Like the French resistance, says Franklin, we too find ourselves acting as "collaborators with the armies of occupation." After all, the places where we work, buy products and services, and secure the food we eat are very often connected, one way or another, to the corporations which are the armies of occupation. In order to protect our families and survive, we collaborate with our occupiers in various ways. But, we can also develop strategies and tactics of resistance in order to block their advance wherever possible. Unlike the Nazi occupiers of Europe, today's corporate occupiers do not wear uniforms. So, we must learn to identify, unmask and expose them and their operations wherever we can. This is the kind of discipline that needs to be developed if we are to deepen and broaden the resistance for the long run as a stepping stone to building a post-corporate society.
Yet, resistance without transformation is not sufficient Building a post-corporate society requires moving from resistance to transformation. In order to move in this direction, there needs to be a unifying theme or vision. In a series of articles published by Canadian Dimension over the past year or so, Sam Gindin, former long time assistant to the president of the Canadian Auto Workers and now visiting professor at York University, underscores the dangers in going from issue to issue and campaign to campaign without addressing the root causes and the need for systemic change. If the structural causes of all the issues we are addressing in our campaigns of resistance are rooted in the dominant economic system, namely, capitalism itself, then what needs to be done, says Gindin, is to develop a compass and a space for activists to discuss and debate alternatives to capitalism as a basis for formulating a vision and strategy for social transformation in the long run.
Of course, this is easier said than done, especially in a political climate where the TINA syndrome reigns supreme. Ever since Maggie Thatcher pronounced the TINA gospel -- "There Is No Alternative" -- meaning there is no alternative to capitalism, the world has been trapped in a straightjacket of totalitarian thinking. And, with this, the politics of fear have managed to sap the juices of political imagination and hope. What's more, says Naomi Klein, the youth activists that form the heart of the movement against corporate globalization today, do not want a predetermined ideology or political vision imposed on them. The movement, she says, is too diversified and decentralized to allow this to happen. Nevertheless, Klein insists, the vision thing does exist -- youth activists do have some vision of where they want to go and this is evident in the their diverse struggles and campaigns. Yet, while acknowledging Naomi Klein's points, Sam Gindin is right in pressing for more clarity about political vision.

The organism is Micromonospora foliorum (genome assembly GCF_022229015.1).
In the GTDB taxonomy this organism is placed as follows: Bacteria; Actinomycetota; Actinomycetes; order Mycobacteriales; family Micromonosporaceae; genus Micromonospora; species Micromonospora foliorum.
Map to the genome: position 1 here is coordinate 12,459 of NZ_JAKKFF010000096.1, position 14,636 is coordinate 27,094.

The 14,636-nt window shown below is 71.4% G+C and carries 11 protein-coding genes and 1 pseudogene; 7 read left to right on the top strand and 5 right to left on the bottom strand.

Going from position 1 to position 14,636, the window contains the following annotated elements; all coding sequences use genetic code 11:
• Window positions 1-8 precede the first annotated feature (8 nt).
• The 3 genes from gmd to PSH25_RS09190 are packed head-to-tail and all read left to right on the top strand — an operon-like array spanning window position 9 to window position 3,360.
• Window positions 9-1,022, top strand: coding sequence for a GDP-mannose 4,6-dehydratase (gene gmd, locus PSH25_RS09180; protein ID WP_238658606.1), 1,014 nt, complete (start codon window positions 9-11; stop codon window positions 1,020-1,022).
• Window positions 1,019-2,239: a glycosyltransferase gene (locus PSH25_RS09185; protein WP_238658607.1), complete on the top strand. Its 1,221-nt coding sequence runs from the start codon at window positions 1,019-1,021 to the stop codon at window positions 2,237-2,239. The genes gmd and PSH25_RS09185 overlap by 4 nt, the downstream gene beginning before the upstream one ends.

In grappling with the vision thing, the deeper questions before us have to do with what does it mean to transform global capitalism? What does it mean to build a post-corporate society? Are we talking about a society where transnational corporations are harnessed and tamed, or a society where such corporations are no longer allowed to exist at all? Is our political vision aimed at humanizing capitalism or replacing it altogether with a socialist democracy? Regardless of where we stand, the time has come for activists to begin discussing and debating these fundamental questions again. For, as Canadian philosopher John McMurtry warns, we may well be in what he calls the "cancer stage of capitalism" wherein a fundamental choice must be made between a 'life economy' and a 'death economy' concerning the future of humanity and the planet itself.
In short, we are on the cusp of a paradigm shift. Whether our vision thing is ultimately about the task of 'reforming' or 'transforming' capitalism, it must be recognized that there is a pluralism of perspectives that need to be given serious attention in defining ones political vision for the future. They include ecological and feminist as well as worker visions; Aboriginal and youth visions along with those of those of people of colour. Also woven amongst these are various ethical and spiritual visions. Each of these perspectives has a critical role to play in forging a new political vision for the building of a post-corporate society. What is needed is a crucible in which there can be a creative interaction and convergence of the essential values and perspectives embodied in these diverse visions.